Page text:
By Jim Weaver, Lead Technician, Fit Werx, VT
Using aerobar shift levers is generally a bit of a strain, requiring your wrist to flex to sometimes extreme angles in order to shift. In addition, the cable pull requires energy that may be in short supply and the movement disrupts airflow – all compromises to both performance and comfort. With varying degrees of success, some cable-actuated systems (like return-to-center systems) have come on the scene to try to alleviate these problems. However, none of them approach the refinement and ease of using an electronic shifting system; it is hard to get much simpler than pushing a button . In addition to the advantage of the ease of shifting, electronic systems offer the option of having shift button located on the brake levers as well as at the end of the aerobar extensions. However, a problem arises when you want to run hydraulic brakes (like on Cervelo’s P5) and you want brake lever mounted shift levers – Shimano does not offer this. We recently faced this quandary when converting an athlete’s Cervelo P5 over to Di2.
The first option was to just switch the brakes to cable brakes and use Shimano’s integrated Di2 TT brake levers? Well, if you have used the Magura RT6 TT hydraulic rim brakes, you know why you don’t want to make that change. The Magura RT brakes work great, particularly in the rear of a TT/Tri bike, and are the most powerful road brakes I have ever used. So, he did not want to lose that braking performance, but he wanted the additional shift position on the brake lever. So, a little creativity was required to achieve both goals. Shimano makes optional climbing buttons for their road shift levers that are designed to mount on the flat top of the handlebars, near the stem. I thought that with some modification these could be made to work well as remote shift buttons on a TT/Tri bike. So, I got to work…
The first problem was that the cable that connects the button to the wiring junction is far too short to use in this application. So, I needed to splice cables together to make a cable long enough to reach the junction box that operates the entire system. I have spliced together previous generation Dura Ace Di2 cables, and it is not easy as the rubber outer covering of the cables is very tough, needing to be waterproof, and the wires inside the cable are fine. However, with more patience than I usually exhibit, I was able to splice them. After this, it was a matter of running the cables through the handlebars to reach the cable junction box that mounts underneath the stem. Simple to say, not quite as simple to do. I could have run the cables outside and underneath the bar, a far easier installation, but not as neat and tidy or as aero or well protected from the elements. So, inside the bar they went…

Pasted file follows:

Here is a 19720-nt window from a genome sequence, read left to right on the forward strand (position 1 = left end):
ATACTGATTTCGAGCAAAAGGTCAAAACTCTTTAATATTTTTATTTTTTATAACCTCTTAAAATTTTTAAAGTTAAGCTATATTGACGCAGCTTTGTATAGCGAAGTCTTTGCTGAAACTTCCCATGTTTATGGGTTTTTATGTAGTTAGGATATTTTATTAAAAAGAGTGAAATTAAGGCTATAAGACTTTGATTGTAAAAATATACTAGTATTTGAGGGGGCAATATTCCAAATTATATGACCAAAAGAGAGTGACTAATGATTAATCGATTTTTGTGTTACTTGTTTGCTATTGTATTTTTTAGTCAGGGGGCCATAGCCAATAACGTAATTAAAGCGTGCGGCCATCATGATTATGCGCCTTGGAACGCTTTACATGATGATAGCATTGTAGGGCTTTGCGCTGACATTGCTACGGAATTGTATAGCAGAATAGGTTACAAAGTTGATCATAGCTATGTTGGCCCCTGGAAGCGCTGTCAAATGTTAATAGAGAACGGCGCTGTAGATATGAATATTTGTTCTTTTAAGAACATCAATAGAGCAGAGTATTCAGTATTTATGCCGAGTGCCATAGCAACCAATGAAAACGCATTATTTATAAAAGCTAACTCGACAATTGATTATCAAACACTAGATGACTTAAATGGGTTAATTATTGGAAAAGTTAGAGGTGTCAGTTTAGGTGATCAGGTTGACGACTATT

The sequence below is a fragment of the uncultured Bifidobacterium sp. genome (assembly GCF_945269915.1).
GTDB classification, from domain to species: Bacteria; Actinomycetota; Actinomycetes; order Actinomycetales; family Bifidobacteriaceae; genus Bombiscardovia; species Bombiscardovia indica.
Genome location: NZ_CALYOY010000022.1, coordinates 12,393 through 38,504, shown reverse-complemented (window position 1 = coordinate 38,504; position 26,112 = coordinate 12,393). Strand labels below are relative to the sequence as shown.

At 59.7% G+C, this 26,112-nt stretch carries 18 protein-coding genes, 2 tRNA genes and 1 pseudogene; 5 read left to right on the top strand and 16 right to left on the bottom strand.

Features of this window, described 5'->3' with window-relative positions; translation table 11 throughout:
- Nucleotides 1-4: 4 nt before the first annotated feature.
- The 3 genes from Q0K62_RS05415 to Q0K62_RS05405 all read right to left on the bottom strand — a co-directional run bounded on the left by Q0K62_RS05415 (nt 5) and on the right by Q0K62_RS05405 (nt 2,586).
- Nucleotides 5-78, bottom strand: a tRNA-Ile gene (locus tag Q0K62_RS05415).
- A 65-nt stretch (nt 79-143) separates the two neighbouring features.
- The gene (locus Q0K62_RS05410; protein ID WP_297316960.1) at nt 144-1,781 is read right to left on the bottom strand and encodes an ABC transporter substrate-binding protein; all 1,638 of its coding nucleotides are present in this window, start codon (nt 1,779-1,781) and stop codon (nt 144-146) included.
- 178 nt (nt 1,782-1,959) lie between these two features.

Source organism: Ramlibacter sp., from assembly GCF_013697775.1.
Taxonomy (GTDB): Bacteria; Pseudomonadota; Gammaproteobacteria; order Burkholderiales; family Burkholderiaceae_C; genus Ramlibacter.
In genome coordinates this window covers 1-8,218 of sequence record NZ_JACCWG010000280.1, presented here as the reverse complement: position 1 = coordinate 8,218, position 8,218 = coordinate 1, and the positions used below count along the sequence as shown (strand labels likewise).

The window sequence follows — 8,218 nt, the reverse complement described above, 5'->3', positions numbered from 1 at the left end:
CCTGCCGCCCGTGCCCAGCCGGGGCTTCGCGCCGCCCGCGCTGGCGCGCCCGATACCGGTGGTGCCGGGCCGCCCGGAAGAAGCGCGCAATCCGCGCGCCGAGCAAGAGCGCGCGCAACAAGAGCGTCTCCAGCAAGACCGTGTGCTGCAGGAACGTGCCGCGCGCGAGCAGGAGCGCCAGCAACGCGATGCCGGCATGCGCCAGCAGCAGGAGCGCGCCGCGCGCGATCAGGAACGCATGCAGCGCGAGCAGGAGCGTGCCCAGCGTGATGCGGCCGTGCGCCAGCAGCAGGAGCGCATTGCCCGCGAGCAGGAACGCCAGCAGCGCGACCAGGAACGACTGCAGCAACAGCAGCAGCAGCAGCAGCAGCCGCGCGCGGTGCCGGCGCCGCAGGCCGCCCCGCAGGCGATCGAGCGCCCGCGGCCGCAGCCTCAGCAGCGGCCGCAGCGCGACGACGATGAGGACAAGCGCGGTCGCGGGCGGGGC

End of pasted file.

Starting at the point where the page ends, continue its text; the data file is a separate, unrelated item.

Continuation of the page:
Once the cabling was complete, all that was left was to see if the buttons actually worked and then to program what they do. The Di2 system allows for shifters to be programmed to operate either the front or rear derailleurs, and the shift buttons can be assigned to either shift up or down, whichever ever you prefer. I connected the bike to Shimano’s computer interface and programmed the new shift buttons. Voila, very functional shifters by the brake levers.
Upon installation, I was concerned that the shift buttons would interfere with the brake levers, as you might imagine from the pictures. However, this ended up not being the case. The Magura brake levers have an excellent range of lever adjustment, and the brakes on this bike are fully applied without the lever touching the shifters.
Because of the complications in routing hydraulic brake lines and shift wires together, the entire installation took several hours. However, it will likely go quicker the next time and the result worked quite well; he now has the incredible shifting performance of the best TT shifting system on the market and the best performing rim brakes too. While not quite as elegant as Shimano’s integrated reverse lever with Di2 shifters, this athlete’s bike has the same shifting capability as that integrated lever, plus the better braking performance of the Magura hydraulic brakes. After all, good shifting is important, but so is stopping!